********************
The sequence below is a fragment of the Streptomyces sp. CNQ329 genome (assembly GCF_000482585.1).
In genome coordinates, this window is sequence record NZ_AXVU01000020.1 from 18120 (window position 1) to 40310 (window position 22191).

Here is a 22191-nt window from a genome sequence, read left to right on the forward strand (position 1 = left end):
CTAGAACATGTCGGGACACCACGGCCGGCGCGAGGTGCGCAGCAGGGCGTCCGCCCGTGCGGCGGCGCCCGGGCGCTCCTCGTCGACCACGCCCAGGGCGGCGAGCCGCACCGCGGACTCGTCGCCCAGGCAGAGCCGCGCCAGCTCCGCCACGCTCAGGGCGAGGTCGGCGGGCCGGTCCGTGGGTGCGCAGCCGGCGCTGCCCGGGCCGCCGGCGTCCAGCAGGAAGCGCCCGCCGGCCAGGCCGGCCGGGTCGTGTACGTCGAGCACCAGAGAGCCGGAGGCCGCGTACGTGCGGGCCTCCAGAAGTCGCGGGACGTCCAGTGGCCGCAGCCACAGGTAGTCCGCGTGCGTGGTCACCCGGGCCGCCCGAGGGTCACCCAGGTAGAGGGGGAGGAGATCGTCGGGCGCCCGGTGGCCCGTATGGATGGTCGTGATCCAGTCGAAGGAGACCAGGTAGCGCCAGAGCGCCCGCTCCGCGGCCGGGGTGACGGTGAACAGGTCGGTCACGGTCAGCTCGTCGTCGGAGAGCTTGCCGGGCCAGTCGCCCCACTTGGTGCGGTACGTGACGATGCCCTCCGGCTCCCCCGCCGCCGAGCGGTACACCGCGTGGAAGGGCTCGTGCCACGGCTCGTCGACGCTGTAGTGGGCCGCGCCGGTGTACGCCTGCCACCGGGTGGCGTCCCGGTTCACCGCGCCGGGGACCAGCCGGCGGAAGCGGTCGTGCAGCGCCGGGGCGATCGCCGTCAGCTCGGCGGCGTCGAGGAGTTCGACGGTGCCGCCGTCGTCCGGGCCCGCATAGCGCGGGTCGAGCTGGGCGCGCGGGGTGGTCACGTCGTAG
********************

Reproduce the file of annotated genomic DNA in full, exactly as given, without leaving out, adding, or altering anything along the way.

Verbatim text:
The sequence below is a fragment of the Streptomyces sp. CNQ329 genome (assembly GCF_000482585.1).
In genome coordinates, this window is sequence record NZ_AXVU01000020.1 from 18120 (window position 1) to 40310 (window position 22191).

Here is a 22191-nt window from a genome sequence, read left to right on the forward strand (position 1 = left end):
CTAGAACATGTCGGGACACCACGGCCGGCGCGAGGTGCGCAGCAGGGCGTCCGCCCGTGCGGCGGCGCCCGGGCGCTCCTCGTCGACCACGCCCAGGGCGGCGAGCCGCACCGCGGACTCGTCGCCCAGGCAGAGCCGCGCCAGCTCCGCCACGCTCAGGGCGAGGTCGGCGGGCCGGTCCGTGGGTGCGCAGCCGGCGCTGCCCGGGCCGCCGGCGTCCAGCAGGAAGCGCCCGCCGGCCAGGCCGGCCGGGTCGTGTACGTCGAGCACCAGAGAGCCGGAGGCCGCGTACGTGCGGGCCTCCAGAAGTCGCGGGACGTCCAGTGGCCGCAGCCACAGGTAGTCCGCGTGCGTGGTCACCCGGGCCGCCCGAGGGTCACCCAGGTAGAGGGGGAGGAGATCGTCGGGCGCCCGGTGGCCCGTATGGATGGTCGTGATCCAGTCGAAGGAGACCAGGTAGCGCCAGAGCGCCCGCTCCGCGGCCGGGGTGACGGTGAACAGGTCGGTCACGGTCAGCTCGTCGTCGGAGAGCTTGCCGGGCCAGTCGCCCCACTTGGTGCGGTACGTGACGATGCCCTCCGGCTCCCCCGCCGCCGAGCGGTACACCGCGTGGAAGGGCTCGTGCCACGGCTCGTCGACGCTGTAGTGGGCCGCGCCGGTGTACGCCTGCCACCGGGTGGCGTCCCGGTTCACCGCGCCGGGGACCAGCCGGCGGAAGCGGTCGTGCAGCGCCGGGGCGATCGCCGTCAGCTCGGCGGCGTCGAGGAGTTCGACGGTGCCGCCGTCGTCCGGGCCCGCATAGCGCGGGTCGAGCTGGGCGCGCGGGGTGGTCACGTCGTAG